Spending on lunches spirals down
According to JobKorea, one of the country’s major job information portals, the average price of lunch for office workers grew for six straight years after the agency started compiling data in 2009. The rise was about 4 percent a year.
But this year, the average lunch price was 6,370 won ($5.50), 3 percent lower than last year.
One of the factors in the drop was a rise in the number of people packing their own lunches or buying food at convenience stores to eat alone instead of going out to restaurants.
“It appears that many workers are now trying to spend less by bringing a packed lunch to work or buying precooked foods at nearby convenience stores as they are experiencing tighter financial situations compared to the past,” JobKorea said in a press release Monday.
In fact, only 43.9 percent of 1,115 survey participants said they eat at restaurants near their workplaces, a sharp drop from last year’s 68.7 percent.
Workers packing their lunches or buying food at convenience stores rose from 7.9 percent to 19.7 percent during the same period.
Furthermore, many workers feel that lunch prices have increased compared to last year. Some 27 percent of survey participants said it rose a lot, and 46.3 percent said it rose a bit.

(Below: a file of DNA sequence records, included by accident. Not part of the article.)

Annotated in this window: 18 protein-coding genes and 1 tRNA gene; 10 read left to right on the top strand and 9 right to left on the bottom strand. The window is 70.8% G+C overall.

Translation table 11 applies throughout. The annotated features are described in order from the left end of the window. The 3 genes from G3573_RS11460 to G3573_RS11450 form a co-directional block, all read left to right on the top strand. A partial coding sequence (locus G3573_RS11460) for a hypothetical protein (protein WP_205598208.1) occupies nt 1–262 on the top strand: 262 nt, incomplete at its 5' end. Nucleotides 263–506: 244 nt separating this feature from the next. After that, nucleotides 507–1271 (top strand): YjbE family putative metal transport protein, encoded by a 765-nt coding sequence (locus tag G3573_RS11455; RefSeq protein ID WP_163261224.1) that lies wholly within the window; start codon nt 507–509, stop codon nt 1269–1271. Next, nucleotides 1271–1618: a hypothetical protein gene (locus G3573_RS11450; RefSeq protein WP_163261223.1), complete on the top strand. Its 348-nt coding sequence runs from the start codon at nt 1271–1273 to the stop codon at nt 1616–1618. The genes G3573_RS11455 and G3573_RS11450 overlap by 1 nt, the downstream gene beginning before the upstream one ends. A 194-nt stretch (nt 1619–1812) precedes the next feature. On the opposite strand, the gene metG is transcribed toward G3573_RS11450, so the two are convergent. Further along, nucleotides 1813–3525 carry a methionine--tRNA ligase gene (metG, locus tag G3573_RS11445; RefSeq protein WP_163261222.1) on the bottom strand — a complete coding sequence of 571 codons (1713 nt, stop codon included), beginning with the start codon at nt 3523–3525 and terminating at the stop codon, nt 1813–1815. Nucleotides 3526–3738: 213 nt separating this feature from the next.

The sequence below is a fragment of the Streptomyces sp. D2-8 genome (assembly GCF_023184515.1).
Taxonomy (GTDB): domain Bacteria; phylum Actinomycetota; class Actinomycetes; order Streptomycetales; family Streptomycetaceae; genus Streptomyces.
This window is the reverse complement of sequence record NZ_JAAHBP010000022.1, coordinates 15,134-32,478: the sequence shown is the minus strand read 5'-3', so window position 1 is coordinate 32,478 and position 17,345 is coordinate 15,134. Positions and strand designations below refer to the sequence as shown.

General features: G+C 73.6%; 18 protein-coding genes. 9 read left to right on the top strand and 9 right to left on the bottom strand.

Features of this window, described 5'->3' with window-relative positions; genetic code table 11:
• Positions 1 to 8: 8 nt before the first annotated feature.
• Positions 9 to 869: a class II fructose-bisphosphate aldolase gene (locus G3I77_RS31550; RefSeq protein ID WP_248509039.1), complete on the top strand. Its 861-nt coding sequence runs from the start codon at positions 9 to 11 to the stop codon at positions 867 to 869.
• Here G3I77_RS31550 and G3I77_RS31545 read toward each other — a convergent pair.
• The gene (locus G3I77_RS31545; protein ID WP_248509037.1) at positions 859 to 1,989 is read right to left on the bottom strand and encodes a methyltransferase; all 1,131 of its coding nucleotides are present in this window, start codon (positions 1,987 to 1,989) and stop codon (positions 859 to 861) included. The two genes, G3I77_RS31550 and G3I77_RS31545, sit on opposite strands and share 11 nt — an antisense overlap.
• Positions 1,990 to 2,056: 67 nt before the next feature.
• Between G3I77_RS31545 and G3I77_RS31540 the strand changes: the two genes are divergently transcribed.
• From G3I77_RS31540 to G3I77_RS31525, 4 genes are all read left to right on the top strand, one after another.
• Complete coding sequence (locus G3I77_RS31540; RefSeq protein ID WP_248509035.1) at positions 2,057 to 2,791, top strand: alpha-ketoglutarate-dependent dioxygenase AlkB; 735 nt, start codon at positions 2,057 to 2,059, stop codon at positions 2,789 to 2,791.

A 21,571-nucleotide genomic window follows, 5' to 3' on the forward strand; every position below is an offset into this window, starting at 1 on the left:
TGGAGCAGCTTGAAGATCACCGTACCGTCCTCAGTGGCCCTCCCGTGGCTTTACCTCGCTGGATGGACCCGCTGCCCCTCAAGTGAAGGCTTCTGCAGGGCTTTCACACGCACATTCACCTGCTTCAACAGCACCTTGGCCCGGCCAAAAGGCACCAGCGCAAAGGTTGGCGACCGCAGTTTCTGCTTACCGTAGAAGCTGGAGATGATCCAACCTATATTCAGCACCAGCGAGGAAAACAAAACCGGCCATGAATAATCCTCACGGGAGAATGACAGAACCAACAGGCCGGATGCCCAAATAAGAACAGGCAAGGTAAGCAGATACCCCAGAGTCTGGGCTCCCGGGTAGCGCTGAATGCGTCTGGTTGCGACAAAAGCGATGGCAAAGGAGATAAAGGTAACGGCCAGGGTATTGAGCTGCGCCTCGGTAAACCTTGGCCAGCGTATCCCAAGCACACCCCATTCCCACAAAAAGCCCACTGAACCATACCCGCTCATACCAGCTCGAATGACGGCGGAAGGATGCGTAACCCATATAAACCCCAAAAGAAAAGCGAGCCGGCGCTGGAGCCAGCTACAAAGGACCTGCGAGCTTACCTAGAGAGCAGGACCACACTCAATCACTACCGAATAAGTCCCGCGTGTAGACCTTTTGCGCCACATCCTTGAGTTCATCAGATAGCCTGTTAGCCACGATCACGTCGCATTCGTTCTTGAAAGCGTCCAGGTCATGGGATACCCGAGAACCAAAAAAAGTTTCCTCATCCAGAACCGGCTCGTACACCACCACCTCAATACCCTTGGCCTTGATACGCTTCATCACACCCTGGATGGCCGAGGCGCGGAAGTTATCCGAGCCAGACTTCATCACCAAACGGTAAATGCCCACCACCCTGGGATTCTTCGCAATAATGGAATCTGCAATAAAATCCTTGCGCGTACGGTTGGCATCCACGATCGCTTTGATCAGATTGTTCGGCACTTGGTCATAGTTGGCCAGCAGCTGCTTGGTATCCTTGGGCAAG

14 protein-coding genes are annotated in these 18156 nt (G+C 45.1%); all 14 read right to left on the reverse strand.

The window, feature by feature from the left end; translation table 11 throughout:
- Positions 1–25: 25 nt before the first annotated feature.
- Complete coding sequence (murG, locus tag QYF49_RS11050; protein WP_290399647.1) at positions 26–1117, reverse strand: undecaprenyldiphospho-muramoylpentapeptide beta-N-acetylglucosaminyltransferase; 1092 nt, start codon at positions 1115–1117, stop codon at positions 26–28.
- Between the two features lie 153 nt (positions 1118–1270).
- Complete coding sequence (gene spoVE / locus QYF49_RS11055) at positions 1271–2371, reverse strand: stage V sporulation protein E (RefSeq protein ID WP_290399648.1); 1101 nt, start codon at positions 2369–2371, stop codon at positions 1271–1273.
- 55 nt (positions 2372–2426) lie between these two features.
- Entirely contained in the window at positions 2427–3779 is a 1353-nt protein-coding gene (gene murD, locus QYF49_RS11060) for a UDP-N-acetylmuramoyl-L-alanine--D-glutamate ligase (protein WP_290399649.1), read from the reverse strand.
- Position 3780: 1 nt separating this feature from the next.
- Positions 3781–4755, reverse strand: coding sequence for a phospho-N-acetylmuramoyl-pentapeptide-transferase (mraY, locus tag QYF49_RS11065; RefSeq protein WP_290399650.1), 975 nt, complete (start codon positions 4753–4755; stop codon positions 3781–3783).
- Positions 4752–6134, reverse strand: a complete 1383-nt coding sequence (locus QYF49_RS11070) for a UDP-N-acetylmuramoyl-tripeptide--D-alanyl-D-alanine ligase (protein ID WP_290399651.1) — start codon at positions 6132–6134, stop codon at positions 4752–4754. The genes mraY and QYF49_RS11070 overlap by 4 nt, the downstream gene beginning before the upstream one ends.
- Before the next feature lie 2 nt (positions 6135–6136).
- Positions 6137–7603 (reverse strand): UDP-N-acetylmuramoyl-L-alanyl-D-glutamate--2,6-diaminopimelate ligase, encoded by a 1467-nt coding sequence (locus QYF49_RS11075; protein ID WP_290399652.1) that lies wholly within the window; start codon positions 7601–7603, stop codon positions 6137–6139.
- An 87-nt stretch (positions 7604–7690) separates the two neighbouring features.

Only 24.6 percent of people said the price was similar to in the past, and a miniscule 1.9 percent said the price has gone down.
According to the data, the average price for a lunch at a restaurant was 7,816 won, which is 22.7 percent higher than the average of 6,370 won.
Workers spent an average of 4,882 won to buy lunch at convenience stores and 4,735 won to pack their own.
Some 15 percent said they tend to eat alone, and a majority of them said they prefer it. Some 55 percent said they like eating alone, and another 25.5 percent said they can’t eat lunch with colleagues because they have too many things to do or work outside of the office.
JobKorea asked which foods office workers liked the most for lunch. More than 91 percent of survey participants answered Korean food, followed by Chinese food (25.7 percent), Western food and Japanese cuisine. Multiple answers were allowed.
Asked how they choose what to eat for lunch, some 50 percent said price matters most.
BY KIM YOUNG-NAM [firstname.lastname@example.org]